Gingerbread Christmas Tree Sandwich Cookies

These spicy gingerbread sandwich cookies get their kick from black pepper and cayenne in the dough. The cream cheese frosting works double time -- as a filling it mellows the ginger kick just enough, and it decorates the tops of the cookies, too.
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  • Level: Easy
  • Total: 3 hr 40 min (includes chilling, freezing and cooling times)
  • Active: 1 hr
  • Yield: 10 to 11 sandwich cookies
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Ingredients

Cookie Dough:

3 cups all-purpose flour, plus more for dusting and rolling (see Cook's Note)

3 tablespoons ground ginger

1 tablespoon ground cinnamon

1 tablespoon freshly ground black pepper

1 teaspoon fine salt

3/4 teaspoon baking soda

1/2 teaspoon ground allspice

1/2 teaspoon freshly grated nutmeg

1/4 teaspoon cayenne

1/4 teaspoon baking powder

3/4 cup granulated sugar

1 stick (8 tablespoons) unsalted butter, at room temperature

1/2 cup molasses

1 large egg

Filling:

8 ounces cream cheese, at room temperature

1 stick (8 tablespoons) unsalted butter, at room temperature

1 1/4 cups confectioners' sugar

1/4 teaspoon kosher salt 

Add-Ins:

Green and red miniature candy-coated chocolates, such as M and M's, for decorating

Pretzel sticks, for decorating  

Directions

Special equipment:
a 3 1/2 inch-wide by 3 3/4-inch-tall Christmas tree cookie cutter; a large piping bag with a small round tip (tip size 6)
  1. For the cookie dough: Whisk together the flour, ginger, cinnamon, black pepper, salt, baking soda, allspice, nutmeg, cayenne and baking powder in a medium bowl.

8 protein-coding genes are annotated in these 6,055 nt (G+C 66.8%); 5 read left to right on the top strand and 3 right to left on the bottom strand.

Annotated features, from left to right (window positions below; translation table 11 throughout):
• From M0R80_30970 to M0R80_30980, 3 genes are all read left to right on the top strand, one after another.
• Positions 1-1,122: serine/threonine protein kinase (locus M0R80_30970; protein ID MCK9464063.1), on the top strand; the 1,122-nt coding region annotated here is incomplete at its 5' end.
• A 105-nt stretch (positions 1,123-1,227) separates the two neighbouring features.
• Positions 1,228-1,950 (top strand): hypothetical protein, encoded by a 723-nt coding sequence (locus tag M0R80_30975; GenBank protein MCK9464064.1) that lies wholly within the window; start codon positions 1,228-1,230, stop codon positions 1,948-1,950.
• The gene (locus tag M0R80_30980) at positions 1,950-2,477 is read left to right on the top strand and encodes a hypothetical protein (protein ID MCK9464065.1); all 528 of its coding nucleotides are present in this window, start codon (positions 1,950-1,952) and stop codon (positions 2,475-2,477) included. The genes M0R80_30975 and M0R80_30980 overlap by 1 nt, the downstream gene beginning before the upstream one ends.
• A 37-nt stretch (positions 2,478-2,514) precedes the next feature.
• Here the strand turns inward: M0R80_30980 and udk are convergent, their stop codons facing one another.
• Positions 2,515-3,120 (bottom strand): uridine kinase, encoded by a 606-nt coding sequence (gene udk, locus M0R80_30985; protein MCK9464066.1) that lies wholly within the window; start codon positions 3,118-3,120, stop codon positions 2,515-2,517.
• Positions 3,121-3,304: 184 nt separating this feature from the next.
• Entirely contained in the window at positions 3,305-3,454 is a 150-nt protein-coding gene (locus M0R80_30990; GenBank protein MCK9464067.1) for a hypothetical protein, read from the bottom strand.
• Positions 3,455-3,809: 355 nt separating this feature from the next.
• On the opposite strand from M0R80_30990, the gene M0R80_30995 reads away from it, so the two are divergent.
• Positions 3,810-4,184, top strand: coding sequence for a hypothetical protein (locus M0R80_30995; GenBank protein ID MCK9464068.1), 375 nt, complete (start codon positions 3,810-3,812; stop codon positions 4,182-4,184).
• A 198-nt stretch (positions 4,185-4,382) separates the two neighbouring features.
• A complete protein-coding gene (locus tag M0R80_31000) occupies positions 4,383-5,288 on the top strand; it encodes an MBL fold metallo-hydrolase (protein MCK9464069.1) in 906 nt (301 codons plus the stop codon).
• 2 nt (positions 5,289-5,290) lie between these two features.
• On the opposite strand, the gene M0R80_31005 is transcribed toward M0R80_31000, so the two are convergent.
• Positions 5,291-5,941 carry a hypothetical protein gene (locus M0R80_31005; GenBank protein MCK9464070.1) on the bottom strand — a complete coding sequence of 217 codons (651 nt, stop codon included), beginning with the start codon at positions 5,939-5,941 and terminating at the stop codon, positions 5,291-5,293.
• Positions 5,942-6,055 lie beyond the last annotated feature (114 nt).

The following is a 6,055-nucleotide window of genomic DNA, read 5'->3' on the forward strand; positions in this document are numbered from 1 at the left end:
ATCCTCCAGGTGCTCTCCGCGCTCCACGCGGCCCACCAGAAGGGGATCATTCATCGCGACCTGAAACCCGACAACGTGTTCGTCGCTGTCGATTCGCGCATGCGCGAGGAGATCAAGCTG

2. Beat the granulated sugar and butter in a large bowl with an electric mixer on medium speed until light and fluffy, about 3 minutes. Beat in the molasses until combined, then the egg (the mixture might look curdled). Add the flour mixture and mix on low until the dough comes together. Divide the dough in half, flatten each half into a disk and wrap each disk in plastic wrap. Refrigerate at least 2 hours and up to overnight.
  3. Line 2 baking sheets with parchment. Keeping one dough disk refrigerated, roll the other on a well-floured work surface to 1/4 inch thick, sprinkling flour on and under the dough as needed and sliding a spatula underneath every so often to prevent sticking (if the dough looks crackly or breaks apart, press it back together from the outside edge in). Use a 3 1/2-inch-wide by 3 3/4-inch-tall Christmas tree cookie cutter to cut out trees as close together as possible. Pull away the extra dough around each shape, then use a small offset spatula to transfer the trees to the prepared baking sheets, spacing them at least 1/2 inch apart (they will not spread much during baking). Reroll the scraps and cut out more cookies. Repeat this process with the remaining dough disk to make about 22 total. Freeze the cookies until firm, about 15 minutes.
  4. Position oven racks in the top and bottom thirds of the oven and preheat to 350 degrees F. 
  5. Bake, rotating the baking sheets top to bottom and front to back halfway through cooking, until the cookies are slightly firm to the touch but not browned at the edges, about 12 minutes. Cool the cookies for 5 minutes on the baking sheets, then transfer to a cooling rack to cool completely, about 20 minutes. The cookies will continue to firm as they cool.
  6. For the filling: Beat the cream cheese and butter in a large bowl with an electric mixer on medium speed until light and fluffy, about 2 minutes. Add the confectioners' sugar and salt and mix until smooth and creamy. Transfer the frosting to a piping bag fitted with a small round tip (size 6). 
  7. For the add-ins: Pipe frosting in the style of a garland on half of the cookies. Lightly press the candy-coated chocolates into the frosting garlands. Cut the pretzel sticks to the same length as the cookie tree trunks. Pipe a small amount of frosting onto the trunks, then press pretzel stick pieces into the frosting. Turn the remaining cookies over (bottom-side up) and pipe frosting onto each. Top each with a decorated cookie and serve immediately.

Cook’s Note

When measuring flour, we spoon into a dry measuring cup and level off the excess. (Scooping directly from the bag compacts the flour, resulting in dry baked goods.)